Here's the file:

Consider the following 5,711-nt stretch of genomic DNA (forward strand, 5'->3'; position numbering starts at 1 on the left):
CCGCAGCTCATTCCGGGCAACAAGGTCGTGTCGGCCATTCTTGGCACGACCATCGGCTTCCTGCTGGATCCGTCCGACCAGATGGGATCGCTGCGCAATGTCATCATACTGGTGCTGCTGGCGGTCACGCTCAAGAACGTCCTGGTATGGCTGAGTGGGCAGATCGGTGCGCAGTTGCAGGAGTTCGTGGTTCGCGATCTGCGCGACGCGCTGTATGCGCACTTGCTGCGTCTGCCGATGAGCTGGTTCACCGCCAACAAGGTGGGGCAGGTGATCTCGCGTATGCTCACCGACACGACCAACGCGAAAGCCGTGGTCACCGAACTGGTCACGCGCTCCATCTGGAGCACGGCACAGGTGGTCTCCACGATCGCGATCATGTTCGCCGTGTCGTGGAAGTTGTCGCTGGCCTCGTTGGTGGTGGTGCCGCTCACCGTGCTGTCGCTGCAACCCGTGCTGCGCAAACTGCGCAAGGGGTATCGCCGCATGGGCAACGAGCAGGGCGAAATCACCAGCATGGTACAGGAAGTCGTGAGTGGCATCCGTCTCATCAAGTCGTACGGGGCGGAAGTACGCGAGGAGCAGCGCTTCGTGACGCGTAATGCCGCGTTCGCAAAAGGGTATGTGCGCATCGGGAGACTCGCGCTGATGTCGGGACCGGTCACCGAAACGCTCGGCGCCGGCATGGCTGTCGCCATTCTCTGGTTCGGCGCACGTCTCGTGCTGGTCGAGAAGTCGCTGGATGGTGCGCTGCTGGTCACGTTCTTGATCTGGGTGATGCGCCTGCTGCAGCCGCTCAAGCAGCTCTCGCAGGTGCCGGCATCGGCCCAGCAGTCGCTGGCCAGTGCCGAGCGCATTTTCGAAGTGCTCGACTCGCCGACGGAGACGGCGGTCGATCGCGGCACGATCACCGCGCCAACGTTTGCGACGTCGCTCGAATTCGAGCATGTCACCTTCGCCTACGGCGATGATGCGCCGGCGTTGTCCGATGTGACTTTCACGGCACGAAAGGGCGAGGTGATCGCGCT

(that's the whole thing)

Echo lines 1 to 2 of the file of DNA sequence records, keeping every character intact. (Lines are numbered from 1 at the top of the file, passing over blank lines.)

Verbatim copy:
Consider the following 5,711-nt stretch of genomic DNA (forward strand, 5'->3'; position numbering starts at 1 on the left):
CCGCAGCTCATTCCGGGCAACAAGGTCGTGTCGGCCATTCTTGGCACGACCATCGGCTTCCTGCTGGATCCGTCCGACCAGATGGGATCGCTGCGCAATGTCATCATACTGGTGCTGCTGGCGGTCACGCTCAAGAACGTCCTGGTATGGCTGAGTGGGCAGATCGGTGCGCAGTTGCAGGAGTTCGTGGTTCGCGATCTGCGCGACGCGCTGTATGCGCACTTGCTGCGTCTGCCGATGAGCTGGTTCACCGCCAACAAGGTGGGGCAGGTGATCTCGCGTATGCTCACCGACACGACCAACGCGAAAGCCGTGGTCACCGAACTGGTCACGCGCTCCATCTGGAGCACGGCACAGGTGGTCTCCACGATCGCGATCATGTTCGCCGTGTCGTGGAAGTTGTCGCTGGCCTCGTTGGTGGTGGTGCCGCTCACCGTGCTGTCGCTGCAACCCGTGCTGCGCAAACTGCGCAAGGGGTATCGCCGCATGGGCAACGAGCAGGGCGAAATCACCAGCATGGTACAGGAAGTCGTGAGTGGCATCCGTCTCATCAAGTCGTACGGGGCGGAAGTACGCGAGGAGCAGCGCTTCGTGACGCGTAATGCCGCGTTCGCAAAAGGGTATGTGCGCATCGGGAGACTCGCGCTGATGTCGGGACCGGTCACCGAAACGCTCGGCGCCGGCATGGCTGTCGCCATTCTCTGGTTCGGCGCACGTCTCGTGCTGGTCGAGAAGTCGCTGGATGGTGCGCTGCTGGTCACGTTCTTGATCTGGGTGATGCGCCTGCTGCAGCCGCTCAAGCAGCTCTCGCAGGTGCCGGCATCGGCCCAGCAGTCGCTGGCCAGTGCCGAGCGCATTTTCGAAGTGCTCGACTCGCCGACGGAGACGGCGGTCGATCGCGGCACGATCACCGCGCCAACGTTTGCGACGTCGCTCGAATTCGAGCATGTCACCTTCGCCTACGGCGATGATGCGCCGGCGTTGTCCGATGTGACTTTCACGGCACGAAAGGGCGAGGTGATCGCGCT